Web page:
Entry level, often called "Range A" is $5334 a month.

So this is about the median in CA. If you live in Sacramento it's pretty good pay. In SF it's subsistence level.

#23 ironman

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Posted 09 August 2010 - 05:15 AM

Dang I need to move to cali, problem is you have to watch out for the cost of living. I desperatly need a new job but even though thoes wages look good im simply not seeing very many openings, of course im not in touch with the cali market only Alaska and there is not much going on up here, I hope things pick up. I make 4k a month with 5 years and a PE in chemcial engineering after taxes, so I guess are we talking before or after taxes.

#24 Dark Knight

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Posted 09 August 2010 - 12:34 PM

QUOTE (ironman @ Aug 9 2010, 01:15 AM) <{POST_SNAPBACK}>
I make 4k a month with 5 years and a PE in chemcial engineering after taxes, so I guess are we talking before or after taxes.


Interesting. Your profile discipline says Civil Enigeering. Tell us more about that crossover.

#25 Chucktown PE

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Posted 09 August 2010 - 02:07 PM

Wow, I never expected ironman to return after we discovered his true identity.

#26 Dark Knight

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Posted 09 August 2010 - 03:43 PM

QUOTE (Chucktown PE @ Aug 9 2010, 10:07 AM) <{POST_SNAPBACK}>
Wow, I never expected ironman to return after we discovered his true identity.


Is that him? The guy from Alaska? What was the name?...What was the name?...What was the name?...Ahhh....


Sarah Palin???????????

#27 new_injuneer

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Posted 10 January 2011 - 06:35 PM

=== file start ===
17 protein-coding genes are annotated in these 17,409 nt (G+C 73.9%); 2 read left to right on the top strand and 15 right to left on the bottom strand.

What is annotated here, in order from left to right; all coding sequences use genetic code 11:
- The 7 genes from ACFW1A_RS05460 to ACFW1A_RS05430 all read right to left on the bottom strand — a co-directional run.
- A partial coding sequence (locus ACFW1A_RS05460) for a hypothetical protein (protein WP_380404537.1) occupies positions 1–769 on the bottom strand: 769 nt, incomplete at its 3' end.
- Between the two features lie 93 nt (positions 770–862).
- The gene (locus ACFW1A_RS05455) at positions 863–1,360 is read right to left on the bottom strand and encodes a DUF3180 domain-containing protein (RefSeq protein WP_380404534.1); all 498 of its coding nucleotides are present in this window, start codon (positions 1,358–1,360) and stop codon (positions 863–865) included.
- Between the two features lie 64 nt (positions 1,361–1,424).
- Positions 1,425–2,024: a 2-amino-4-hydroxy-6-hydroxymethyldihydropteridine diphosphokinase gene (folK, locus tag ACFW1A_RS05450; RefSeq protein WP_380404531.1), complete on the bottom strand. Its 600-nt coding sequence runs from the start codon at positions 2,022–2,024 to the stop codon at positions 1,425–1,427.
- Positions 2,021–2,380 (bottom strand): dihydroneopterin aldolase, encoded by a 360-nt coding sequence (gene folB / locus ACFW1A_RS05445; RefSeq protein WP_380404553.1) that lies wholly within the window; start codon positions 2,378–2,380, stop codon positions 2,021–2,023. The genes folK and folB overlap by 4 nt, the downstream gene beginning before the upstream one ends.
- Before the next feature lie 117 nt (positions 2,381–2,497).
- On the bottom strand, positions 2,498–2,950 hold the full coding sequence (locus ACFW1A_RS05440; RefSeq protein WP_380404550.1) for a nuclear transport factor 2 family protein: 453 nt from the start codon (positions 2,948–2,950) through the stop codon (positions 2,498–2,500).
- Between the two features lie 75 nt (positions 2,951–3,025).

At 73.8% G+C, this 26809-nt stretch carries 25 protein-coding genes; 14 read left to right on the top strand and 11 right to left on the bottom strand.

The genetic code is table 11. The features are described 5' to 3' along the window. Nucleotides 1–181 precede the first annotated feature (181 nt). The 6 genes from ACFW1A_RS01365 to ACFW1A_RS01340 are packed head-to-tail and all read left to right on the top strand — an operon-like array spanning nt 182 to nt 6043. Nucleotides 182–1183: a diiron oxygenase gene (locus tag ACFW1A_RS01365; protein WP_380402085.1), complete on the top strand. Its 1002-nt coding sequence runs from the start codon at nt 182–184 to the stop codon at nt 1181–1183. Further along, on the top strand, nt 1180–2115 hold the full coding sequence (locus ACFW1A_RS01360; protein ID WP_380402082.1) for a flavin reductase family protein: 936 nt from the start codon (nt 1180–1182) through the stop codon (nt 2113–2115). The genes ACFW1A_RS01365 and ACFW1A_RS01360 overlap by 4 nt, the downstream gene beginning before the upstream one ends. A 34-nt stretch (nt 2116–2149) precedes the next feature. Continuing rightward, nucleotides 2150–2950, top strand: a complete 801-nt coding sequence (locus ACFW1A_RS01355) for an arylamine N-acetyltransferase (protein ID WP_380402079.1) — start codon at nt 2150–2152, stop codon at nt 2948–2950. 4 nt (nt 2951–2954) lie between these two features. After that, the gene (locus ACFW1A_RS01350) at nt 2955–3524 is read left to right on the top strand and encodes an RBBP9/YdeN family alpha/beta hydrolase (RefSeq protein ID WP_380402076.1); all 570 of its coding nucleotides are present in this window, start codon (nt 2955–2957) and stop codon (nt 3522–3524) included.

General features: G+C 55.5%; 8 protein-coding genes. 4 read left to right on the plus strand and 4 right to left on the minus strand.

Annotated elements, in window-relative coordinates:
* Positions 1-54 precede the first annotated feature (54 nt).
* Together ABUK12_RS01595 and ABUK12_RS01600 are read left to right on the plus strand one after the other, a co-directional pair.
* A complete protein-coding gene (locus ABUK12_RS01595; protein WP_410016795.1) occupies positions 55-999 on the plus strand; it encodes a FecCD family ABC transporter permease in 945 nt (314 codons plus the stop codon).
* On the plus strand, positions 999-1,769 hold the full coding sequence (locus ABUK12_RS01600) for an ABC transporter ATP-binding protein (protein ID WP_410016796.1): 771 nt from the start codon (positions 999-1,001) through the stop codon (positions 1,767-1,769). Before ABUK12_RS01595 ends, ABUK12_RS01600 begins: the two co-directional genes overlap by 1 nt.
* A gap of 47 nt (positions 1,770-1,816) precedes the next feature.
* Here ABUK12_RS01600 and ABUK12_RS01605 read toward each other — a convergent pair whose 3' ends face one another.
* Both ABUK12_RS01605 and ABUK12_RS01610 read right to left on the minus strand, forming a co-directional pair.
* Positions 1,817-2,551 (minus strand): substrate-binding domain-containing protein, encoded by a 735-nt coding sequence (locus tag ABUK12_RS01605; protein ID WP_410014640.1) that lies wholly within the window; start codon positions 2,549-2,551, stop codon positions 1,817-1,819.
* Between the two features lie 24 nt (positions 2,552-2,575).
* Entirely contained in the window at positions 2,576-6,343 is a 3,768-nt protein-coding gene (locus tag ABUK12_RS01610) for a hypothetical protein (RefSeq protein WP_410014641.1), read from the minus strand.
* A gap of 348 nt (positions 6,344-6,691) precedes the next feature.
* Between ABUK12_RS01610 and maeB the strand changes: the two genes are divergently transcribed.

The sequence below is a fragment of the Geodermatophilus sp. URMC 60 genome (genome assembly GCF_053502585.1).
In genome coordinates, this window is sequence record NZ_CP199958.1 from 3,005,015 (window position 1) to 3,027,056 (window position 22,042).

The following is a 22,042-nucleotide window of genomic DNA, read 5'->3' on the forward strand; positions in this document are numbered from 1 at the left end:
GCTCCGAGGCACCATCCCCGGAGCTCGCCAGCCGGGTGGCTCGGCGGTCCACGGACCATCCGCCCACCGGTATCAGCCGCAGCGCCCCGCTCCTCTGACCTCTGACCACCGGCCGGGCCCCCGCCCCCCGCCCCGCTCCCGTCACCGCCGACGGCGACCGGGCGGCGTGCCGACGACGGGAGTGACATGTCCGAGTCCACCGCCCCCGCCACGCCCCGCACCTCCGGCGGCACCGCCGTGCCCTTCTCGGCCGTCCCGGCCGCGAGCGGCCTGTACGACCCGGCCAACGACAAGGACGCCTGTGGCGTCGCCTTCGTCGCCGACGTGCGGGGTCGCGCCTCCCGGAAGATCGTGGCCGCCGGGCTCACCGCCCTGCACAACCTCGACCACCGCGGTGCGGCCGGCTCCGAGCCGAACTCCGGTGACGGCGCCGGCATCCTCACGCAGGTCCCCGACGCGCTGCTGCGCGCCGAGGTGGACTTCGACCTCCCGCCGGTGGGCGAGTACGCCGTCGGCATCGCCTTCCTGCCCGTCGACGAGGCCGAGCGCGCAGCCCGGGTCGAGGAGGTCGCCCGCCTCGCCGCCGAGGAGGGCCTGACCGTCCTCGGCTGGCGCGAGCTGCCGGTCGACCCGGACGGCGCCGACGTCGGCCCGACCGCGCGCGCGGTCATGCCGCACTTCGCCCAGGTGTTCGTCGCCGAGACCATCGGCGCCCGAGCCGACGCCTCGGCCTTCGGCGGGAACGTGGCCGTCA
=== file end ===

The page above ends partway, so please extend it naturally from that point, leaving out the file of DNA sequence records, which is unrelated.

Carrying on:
QUOTE (Riceman @ Jul 22 2010, 08:14 PM) <{POST_SNAPBACK}>
Thank you everyone for the response. I look around in my firm, and see registered SE's with 10 years of experience making 70k a year, while putting in 50+ hrs a week, the principal nets 110k a year, and drives a camry. personally I have bigger aspirations than that. The work I do is moderately interesting(residential and industrial projects), but I also deal with bad building owners, architects a lot.

Chucktown PE, what you said really stroked home for me. I intend to study dentistry, maybe become a orthodontist. I'm 24 now, not a lot of commitment, I think it's the right time make a career change.

However, I'm a structural engineering grad student at a top university, should I finish my masters degree or completely forfeit that and take all the pre med/dental classes?


This makes me laugh a little. $110K a year is a lot of $ and a Camry is a pretty good car. $70K is nothing to sneeze at either, even for the NYC area or Bay Area.

If you're really looking to make $150K+, the only sure way I know to do that is to be a doctor or dentist. So you should look into that. But...

Another thing about doctors and making $ in general. I'm 35 years old and I know lots of doctors, including immediate members of my family. Money and prestige will never be good enough. Dentists look down on pharmacists, doctors look down on dentists, and radiologists look down at primary care physicians. Among doctors, there are those who laugh at other doctors who make $125K a year and work in 'crappy' hospitals.

So just keep that in mind. All the $ and prestige will never be enough...

Edited by jobaba, 10 January 2011 - 06:45 PM.


#28 Dleg

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Posted 10 January 2011 - 11:32 PM

Plus, from my observations, doctors and dentists have pretty crappy jobs. Would you really want to spend all day just dealing with people walking in your office, in an endless stream, with problems that are 99% minor and the same shit you see every day? Poking around in their mouths, looking into their other orifices. TV shows like House, MD, don't portray reality, except for maybe a very, very small percentage of docs who are good enough to earn a more privileged position. But think about it, even the high paid specialists are really no more than jsut glorified mechanics. The only difference is if you fix people's hearts every day, or implant larger breasts. To me, it seems like that stuff would get old, very fast.


#29 navyasw02

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Posted 11 January 2011 - 01:10 AM

QUOTE (Dleg @ Jan 10 2011, 03:32 PM) <{POST_SNAPBACK}>